Learn About Stomach Cancer

Stomach cancer, which is also referred to as gastric cancer, originates in the stomach cells. There are different types of stomach cancer, and each grows in different parts of the stomach.

Adenocarcinoma is the most common type of stomach cancer. Other types of stomach cancer include lymphomas, gastrointestinal stromal tumors (GIST), and carcinoid tumors.

Stomach cancer, a kind of gastrointestinal cancer, most often occurs in older people — about 60 percent of diagnosed patients are older than 64.

Learn more about stomach cancer causes, symptoms, diagnosis and treatment.

State-of-the-Art Stomach Cancer Treatment

Together with Rutgers Cancer Institute of New Jersey, we are the state’s only NCI-designated Comprehensive Cancer Center, meeting the highest standards in cancer research, treatment, prevention and education in the nation. We offer the most advanced treatment options, including chemotherapy, radiation therapy, targeted therapy, and access to clinical trials, many of which are not available elsewhere.

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New Jersey’s Largest Network of Cancer Specialists

We offer access to New Jersey’s largest network of cancer specialists, including nationally and internationally recognized oncologists, surgical oncologists, radiation oncologists, advanced practice nurses and oncology support professionals with advanced credentials in cancer specialty care with expertise in gastrointestinal cancers.

Oncology Nurse Navigators Guide You

Nurse navigators help secure appointments, coordinate follow-up visits related to treatments and procedures, and guide you through aspects of survivorship.

To schedule an appointment with one of New Jersey’s best gastrointestinal cancer specialists, call 844-CANCERNJ or 844-226-2376.

What Causes Stomach Cancer?

The cause of stomach cancer is still being researched. There are, however, many known risk factors.

A risk factor is anything that increases your chances of getting a disease. Some risk factors can be changed and others cannot.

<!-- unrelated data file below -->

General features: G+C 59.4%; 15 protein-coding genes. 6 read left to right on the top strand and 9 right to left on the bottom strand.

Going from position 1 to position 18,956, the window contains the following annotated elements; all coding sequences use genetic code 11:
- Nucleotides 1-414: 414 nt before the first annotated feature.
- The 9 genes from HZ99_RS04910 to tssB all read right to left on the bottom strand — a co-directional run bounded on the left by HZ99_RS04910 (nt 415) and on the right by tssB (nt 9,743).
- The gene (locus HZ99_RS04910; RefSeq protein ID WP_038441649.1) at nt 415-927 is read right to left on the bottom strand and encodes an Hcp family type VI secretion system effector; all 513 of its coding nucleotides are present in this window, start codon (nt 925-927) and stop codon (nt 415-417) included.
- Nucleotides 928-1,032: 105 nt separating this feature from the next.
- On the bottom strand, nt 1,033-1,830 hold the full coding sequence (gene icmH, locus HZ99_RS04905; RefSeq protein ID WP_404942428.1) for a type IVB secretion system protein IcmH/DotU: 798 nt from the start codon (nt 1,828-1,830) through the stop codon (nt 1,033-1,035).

Stomach cancer risk factors include:

  • Gender (more common in men than women)
  • Age (more common in older people)
  • Ethnicity (more common in Hispanic Americans, African Americans, Native Americans, and Asian/Pacific Islanders)
  • Geography (more common in East Asia, Eastern Europe, and South and Central America)
  • Helicobacter pylori infection
  • Being overweight or obese
  • Alcohol use
  • Tobacco use
  • Previous stomach surgery
  • Some types of stomach polyps
  • Inherited cancer syndromes
  • Familial history of stomach cancer
  • Common variable immune deficiency (CVID)
  • Epstein-Barr virus (EBV) infection
  • Certain occupations (coal, metal, and rubber industry workers)
  • Having type A blood

Symptoms

Stomach cancer symptoms usually do not present in the early stages of the disease. Stomach cancer symptoms may be vague when they do present, often mimicking symptoms of a stomach virus or ulcer. They may include:

  • Indigestion or heartburn
  • Abdominal pain or discomfort
  • Nausea and vomiting, particularly vomiting solid food shortly after eating
  • Diarrhea or constipation
  • Stomach bloating after meals
  • Loss of appetite
  • The sensation of food being stuck in the throat while eating

Advanced stomach cancer symptoms may include:

  • Weakness and fatigue
  • Vomiting blood
  • Blood in the stool
  • Unexplained weight loss

Patients should make an appointment with their physician if they notice signs of stomach cancer.

Diagnosis

The first step in diagnosing stomach cancer is a medical history and physical examination. The physician will gather important information about your symptoms, analyze your risk factors, and feel your belly for any abnormalities.

If the findings in your medical history and physical examination indicate the potential presence of stomach cancer, your physician may order:

  • Upper endoscopy. The stomach is viewed by inserting a thin, flexible tube with a small camera down the throat.
  • Biopsy. Abnormal tissue is collected and sent to the laboratory to analyze for cancer.
  • Imaging tests. The stomach is viewed in the results of imaging studies, including an upper GI series, CT scan, endoscopic ultrasound, PET scan, MRI, and chest x-ray.

Stomach Cancer Treatment

Stomach cancer treatment options include:

  • Surgery. Surgery may be performed to remove the cancerous tissue or to decrease bleeding and associated symptoms (palliative surgery).
  • Radiation therapy. High-energy radiation is used to kill cancer cells and stop them from returning. External radiation involves radiation from a machine outside of the body. Internal radiation places radioactive substances in the body near cancer.
  • Chemotherapy. Drugs are used to kill cancer cells or stop them from dividing.
  • Targeted drug therapy. Drugs target changes in cells that cause cancer. They sometimes work when chemotherapy does not and they may cause different side effects.
  • Immunotherapy. Uses the body's immune system to locate and attack cancer.

As the leader in cancer treatment in New Jersey, we provide the latest stomach cancer treatment options, leading to improved outcomes for this rare cancer type.

To schedule an appointment with one of New Jersey’s best gastrointestinal cancer specialists, call 844-CANCERNJ or 844-226-2376.

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